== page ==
Queiroz, Nuno; Humphries, Nicolas E.; Couto, Ana; Vedor, Marisa; Da Costa, Ivo; Sequeira, Ana M. M.; Mucientes, Gonzalo; Santos, Antonio M; Abascal, Francisco J.; Abercrombie, Debra L.; Abrantes, Katya; Acuna-marrero, David; Afonso, Andre S.; Afonso, Pedro; Anders, Darrell; Araujo, Gonzalo; Arauz, Randall; Bach, Pascal; Barnett, Adam; Bernal, Diego; Berumen, Michael L.; Lion, Sandra Bessudo; Bezerra, Natalia P. A.; Blaison, Antonin V.; Block, Barbara A.; Bond, Mark E.; Bonfil, Ramon; Bradford, Russell W.; Braun, Camrin D.; Brooks, Edward J.; Brooks, Annabelle; Brown, Judith; Bruce, Barry D.; Byrne, Michael E.; Campana, Steven E.; Carlisle, Aaron B.; Chapman, Demian D.; Chapple, Taylor K.; Chisholm, John; Clarke, Christopher R.; Clua, Eric G.; Cochran, Jesse E. M.; Crochelet, Estelle C.; Dagorn, Laurent; Daly, Ryan; Cortes, Daniel Devia; Doyle, Thomas K.; Drew, Michael; Duffy, Clinton A. J.; Erikson, Thor; Espinoza, Eduardo; Ferreira, Luciana C.; Ferretti, Francesco; Filmalter, John D.; Fischer, G. Chris; Fitzpatrick, Richard; Fontes, Jorge; Forget, Fabien; Fowler, Mark; Francis, Malcolm P.; Gallagher, Austin J.; Gennari, Enrico; Goldsworthy, Simon D.; Gollock, Matthew J.; Green, Jonathan R.; Gustafson, Johan A.; Guttridge, Tristan L.; Guzman, Hector M.; Hammerschlag, Neil; Harman, Luke; Hazin, Fabio H. V.; Heard, Matthew; Hearn, Alex R.; Holdsworth, John C.; Holmes, Bonnie J.; Howey, Lucy A.; Hoyos, Mauricio; Hueter, Robert E.; Hussey, Nigel E.; Huveneers, Charlie; Irion, Dylan T.; Jacoby, David M. P.; Jewell, Oliver J. D.; Johnson, Ryan; Jordan, Lance K. B.; Jorgensen, Salvador J.; Joyce, Warren; Daly, Clare A. Keating; Ketchum, James T.; Klimley, A. Peter; Kock, Alison A.; Koen, Pieter; Ladino, Felipe; Lana, Fernanda O.; Lea, James S. E.; Llewellyn, Fiona; Lyon, Warrick S.; Macdonnell, Anna; Macena, Bruno C. L.; Marshall, Heather; Mcallister, Jaime D.; Mcauley, Rory; Meyer, Michael A.; Morris, John J.; Nelson, Emily R.; Papastamatiou, Yannis P.; Patterson, Toby A.; Penaherrera-palma, Cesar; Pepperell, Julian G.; Pierce, Simon J.; Poisson, Francois; Quintero, Lina Maria; Richardson, Andrew J.; Rogers, Paul J.; Rohner, Christoph A.; Rowat, David R. L.; Samoilys, Melita; Semmens, Jayson M.; Sheaves, Marcus; Shillinger, George; Shivji, Mahmood; Singh, Sarika; Skomal, Gregory B.; Smale, Malcolm J.; Snyders, Laurenne B.; Soler, German; Soria, Marc; Stehfest, Kilian M.; Stevens, John D.; Thorrold, Simon R.; Tolotti, Mariana T.; Towner, Alison; Travassos, Paulo; Tyminski, John P.; Vandeperre, Frederic; Vaudo, Jeremy J.; Watanabe, Yuuki Y.; Weber, Sam B.; Wetherbee, Bradley M.; White, Timothy D.; Williams, Sean; Zarate, Patricia M.; Harcourt, Robert; Hays, Graeme C.; Meekan, Mark G.; Thums, Michele; Irigoien, Xabier; Eguiluz, Victor M.; Duarte, Carlos M.; Sousa, Lara L.; Simpson, Samantha J.; Southall, Emily J.; Sims, David W..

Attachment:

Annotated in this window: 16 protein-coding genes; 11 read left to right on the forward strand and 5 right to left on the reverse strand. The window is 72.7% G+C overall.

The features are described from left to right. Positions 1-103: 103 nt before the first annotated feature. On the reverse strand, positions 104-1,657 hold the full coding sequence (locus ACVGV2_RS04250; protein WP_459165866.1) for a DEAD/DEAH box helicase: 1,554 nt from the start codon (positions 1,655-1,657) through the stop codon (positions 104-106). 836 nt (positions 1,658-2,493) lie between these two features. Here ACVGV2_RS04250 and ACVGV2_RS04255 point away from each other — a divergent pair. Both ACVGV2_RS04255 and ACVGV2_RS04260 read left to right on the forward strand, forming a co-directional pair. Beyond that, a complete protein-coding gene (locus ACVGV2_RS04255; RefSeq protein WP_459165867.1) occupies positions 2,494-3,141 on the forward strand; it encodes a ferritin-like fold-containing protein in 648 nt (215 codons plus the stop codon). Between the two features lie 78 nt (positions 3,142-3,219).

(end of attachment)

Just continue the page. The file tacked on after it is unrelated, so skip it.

Effective ocean management and the conservation of highly migratory species depend on resolving the overlap between animal movements and distributions, and fishing effort. However, this information is lacking at a global scale. Here we show, using a big-data approach that combines satellite-tracked movements of pelagic sharks and global fishing fleets, that 24% of the mean monthly space used by sharks falls under the footprint of pelagic longline fisheries. Space-use hotspots of commercially valuable sharks and of internationally protected species had the highest overlap with longlines (up to 76% and 64%, respectively), and were also associated with significant increases in fishing effort. We conclude that pelagic sharks have limited spatial refuge from...
Tipo: Text
Ano: 2019 URL: https://archimer.ifremer.fr/doc/00575/68662/67587.pdf
Registros recuperados: 4
Primeira ... 1 ... Última